Beginner's Guide to the Principle of Alignment in Graphic Design

Hand holding piece of white puzzle on blue background. Business and team work concept.
Azri Suratmin / Getty Images

One of the principles of design, alignment refers to lining up the top, bottom, sides, or middle of text or graphic elements on a page.

Horizontal alignment includes:

  • Flush-left (also called left-justified or ragged right)
  • Flush-right (also called right-justified or ragged left)
  • Centered
  • Fully justified

With vertical alignment, elements can be aligned vertically — top, bottom, or middle (center), for example. Baseline alignment would be aligning text to the baseline, including adjacent columns of text.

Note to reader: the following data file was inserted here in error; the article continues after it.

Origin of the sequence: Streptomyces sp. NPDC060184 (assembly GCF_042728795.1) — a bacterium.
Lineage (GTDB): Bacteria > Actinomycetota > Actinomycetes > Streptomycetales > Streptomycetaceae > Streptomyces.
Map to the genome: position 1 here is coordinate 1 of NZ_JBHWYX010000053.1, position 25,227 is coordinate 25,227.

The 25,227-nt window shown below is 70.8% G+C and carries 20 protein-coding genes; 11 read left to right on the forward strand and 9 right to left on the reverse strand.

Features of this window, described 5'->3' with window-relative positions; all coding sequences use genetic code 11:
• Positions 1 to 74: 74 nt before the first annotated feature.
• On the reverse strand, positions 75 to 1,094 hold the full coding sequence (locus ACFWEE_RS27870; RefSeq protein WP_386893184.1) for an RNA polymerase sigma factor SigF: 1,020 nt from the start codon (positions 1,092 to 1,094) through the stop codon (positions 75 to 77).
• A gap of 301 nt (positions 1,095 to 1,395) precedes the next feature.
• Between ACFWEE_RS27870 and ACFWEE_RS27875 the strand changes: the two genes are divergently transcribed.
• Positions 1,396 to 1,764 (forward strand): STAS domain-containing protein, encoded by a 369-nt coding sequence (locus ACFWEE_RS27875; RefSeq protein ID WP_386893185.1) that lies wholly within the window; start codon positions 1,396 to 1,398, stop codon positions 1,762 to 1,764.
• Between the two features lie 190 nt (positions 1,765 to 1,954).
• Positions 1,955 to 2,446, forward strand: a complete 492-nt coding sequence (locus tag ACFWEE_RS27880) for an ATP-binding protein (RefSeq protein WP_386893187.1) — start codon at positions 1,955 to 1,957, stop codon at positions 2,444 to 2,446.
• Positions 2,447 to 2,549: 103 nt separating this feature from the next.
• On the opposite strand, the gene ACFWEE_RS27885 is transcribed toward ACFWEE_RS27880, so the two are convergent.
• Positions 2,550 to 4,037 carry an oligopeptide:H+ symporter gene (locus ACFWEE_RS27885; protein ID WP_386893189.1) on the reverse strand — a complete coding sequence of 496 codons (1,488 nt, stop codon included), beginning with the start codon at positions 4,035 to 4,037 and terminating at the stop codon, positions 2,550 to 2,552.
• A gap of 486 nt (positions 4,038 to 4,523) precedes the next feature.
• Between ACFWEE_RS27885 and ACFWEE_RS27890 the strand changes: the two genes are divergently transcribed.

The use of grids and guides can aid in the placement and alignment of both text and graphics. You can also practice the use of alignment and grids simply by rearranging apps on your smartphone.

Full justification of text (fully justified alignment) can create uneven and sometimes unsightly white spaces and rivers of white space in the text. When forced justification is used, if the last line is less than 3/4 of the column width the extra space added between words or letters is especially noticeable and unattractive.

Finally, consider using flush-left alignment. If full justification is necessary, careful attention and minute adjustments to the line or column widths, changing the font size of the entire document, and adjusting hyphenation can make a word and character spacing more consistent.